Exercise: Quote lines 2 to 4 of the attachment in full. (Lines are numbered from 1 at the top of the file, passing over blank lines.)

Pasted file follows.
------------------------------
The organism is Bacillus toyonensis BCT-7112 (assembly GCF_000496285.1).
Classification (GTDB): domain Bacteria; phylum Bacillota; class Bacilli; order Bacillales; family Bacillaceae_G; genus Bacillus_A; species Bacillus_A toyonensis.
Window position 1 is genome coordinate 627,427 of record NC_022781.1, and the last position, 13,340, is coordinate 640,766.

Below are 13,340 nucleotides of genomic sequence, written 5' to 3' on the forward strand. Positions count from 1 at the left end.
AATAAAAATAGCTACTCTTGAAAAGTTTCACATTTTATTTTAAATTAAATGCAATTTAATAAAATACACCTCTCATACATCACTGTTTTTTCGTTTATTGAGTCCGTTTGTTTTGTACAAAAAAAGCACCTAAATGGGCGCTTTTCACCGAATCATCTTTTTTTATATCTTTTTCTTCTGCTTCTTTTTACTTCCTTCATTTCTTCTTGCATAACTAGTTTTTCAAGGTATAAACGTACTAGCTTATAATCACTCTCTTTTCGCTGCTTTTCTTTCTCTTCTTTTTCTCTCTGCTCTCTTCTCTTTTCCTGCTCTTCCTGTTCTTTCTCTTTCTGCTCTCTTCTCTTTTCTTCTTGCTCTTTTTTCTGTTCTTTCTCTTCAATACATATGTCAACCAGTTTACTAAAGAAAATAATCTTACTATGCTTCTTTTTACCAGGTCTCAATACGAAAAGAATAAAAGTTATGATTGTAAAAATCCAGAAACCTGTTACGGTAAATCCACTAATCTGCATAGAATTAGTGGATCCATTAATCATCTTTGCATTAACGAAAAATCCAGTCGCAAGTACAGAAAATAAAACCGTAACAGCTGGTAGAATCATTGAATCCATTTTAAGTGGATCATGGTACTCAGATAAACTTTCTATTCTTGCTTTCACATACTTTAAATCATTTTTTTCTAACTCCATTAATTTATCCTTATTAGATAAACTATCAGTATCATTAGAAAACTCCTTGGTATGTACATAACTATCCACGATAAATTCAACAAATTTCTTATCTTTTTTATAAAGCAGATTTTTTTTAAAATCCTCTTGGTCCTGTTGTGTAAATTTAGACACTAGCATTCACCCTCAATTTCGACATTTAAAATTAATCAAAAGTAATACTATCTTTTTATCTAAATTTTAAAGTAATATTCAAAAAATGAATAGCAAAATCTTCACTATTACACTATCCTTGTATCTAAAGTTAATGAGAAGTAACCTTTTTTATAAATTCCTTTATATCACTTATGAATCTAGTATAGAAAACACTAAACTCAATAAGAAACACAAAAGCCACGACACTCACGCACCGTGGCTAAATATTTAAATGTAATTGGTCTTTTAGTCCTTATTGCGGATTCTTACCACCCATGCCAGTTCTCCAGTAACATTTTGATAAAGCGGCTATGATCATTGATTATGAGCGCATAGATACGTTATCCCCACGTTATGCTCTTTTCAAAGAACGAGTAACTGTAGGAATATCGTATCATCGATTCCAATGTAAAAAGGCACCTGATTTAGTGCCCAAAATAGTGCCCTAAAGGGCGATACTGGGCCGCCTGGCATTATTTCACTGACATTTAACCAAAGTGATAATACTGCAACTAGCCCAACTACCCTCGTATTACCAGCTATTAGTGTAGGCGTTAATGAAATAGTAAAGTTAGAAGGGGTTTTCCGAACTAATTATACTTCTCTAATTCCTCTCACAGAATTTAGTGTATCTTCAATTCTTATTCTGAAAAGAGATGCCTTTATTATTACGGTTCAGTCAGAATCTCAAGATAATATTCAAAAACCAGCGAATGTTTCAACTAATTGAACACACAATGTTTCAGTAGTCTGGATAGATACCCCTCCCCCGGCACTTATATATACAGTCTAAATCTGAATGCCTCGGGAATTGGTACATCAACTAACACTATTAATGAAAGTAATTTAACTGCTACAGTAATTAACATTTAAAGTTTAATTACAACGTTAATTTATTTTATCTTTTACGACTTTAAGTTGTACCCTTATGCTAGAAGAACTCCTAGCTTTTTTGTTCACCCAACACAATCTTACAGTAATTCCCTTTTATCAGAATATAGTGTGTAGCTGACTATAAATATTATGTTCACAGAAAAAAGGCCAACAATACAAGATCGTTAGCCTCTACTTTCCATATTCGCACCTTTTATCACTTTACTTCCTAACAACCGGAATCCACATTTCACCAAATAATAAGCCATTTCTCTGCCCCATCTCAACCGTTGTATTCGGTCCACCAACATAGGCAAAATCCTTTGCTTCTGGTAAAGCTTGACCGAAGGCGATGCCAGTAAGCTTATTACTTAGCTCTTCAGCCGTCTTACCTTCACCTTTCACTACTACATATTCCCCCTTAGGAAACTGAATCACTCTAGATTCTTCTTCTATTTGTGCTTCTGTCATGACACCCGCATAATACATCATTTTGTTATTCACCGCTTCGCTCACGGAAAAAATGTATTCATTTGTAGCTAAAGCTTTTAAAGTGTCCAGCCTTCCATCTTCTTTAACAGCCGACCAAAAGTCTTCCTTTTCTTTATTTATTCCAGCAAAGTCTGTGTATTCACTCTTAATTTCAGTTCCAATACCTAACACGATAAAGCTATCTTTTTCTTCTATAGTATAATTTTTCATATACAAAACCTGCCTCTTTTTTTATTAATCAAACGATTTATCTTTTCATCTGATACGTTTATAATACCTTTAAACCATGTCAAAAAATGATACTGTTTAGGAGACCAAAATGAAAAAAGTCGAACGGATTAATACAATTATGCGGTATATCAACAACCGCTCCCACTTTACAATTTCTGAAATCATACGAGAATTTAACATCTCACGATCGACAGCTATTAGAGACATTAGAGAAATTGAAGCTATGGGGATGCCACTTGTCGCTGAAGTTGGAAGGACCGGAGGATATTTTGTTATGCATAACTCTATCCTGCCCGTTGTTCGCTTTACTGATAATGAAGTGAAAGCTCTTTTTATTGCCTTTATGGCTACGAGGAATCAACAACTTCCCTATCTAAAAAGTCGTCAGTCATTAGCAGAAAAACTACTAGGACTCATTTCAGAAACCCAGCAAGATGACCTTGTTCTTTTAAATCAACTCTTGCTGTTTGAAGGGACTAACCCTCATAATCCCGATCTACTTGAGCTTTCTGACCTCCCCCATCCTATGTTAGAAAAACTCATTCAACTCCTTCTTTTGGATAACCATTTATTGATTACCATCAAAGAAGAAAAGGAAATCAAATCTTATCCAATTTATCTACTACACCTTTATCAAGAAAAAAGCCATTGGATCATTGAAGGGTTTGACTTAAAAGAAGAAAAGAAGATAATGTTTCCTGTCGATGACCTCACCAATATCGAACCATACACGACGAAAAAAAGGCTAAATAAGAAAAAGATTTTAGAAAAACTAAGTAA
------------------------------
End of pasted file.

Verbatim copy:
Classification (GTDB): domain Bacteria; phylum Bacillota; class Bacilli; order Bacillales; family Bacillaceae_G; genus Bacillus_A; species Bacillus_A toyonensis.
Window position 1 is genome coordinate 627,427 of record NC_022781.1, and the last position, 13,340, is coordinate 640,766.

Below are 13,340 nucleotides of genomic sequence, written 5' to 3' on the forward strand. Positions count from 1 at the left end.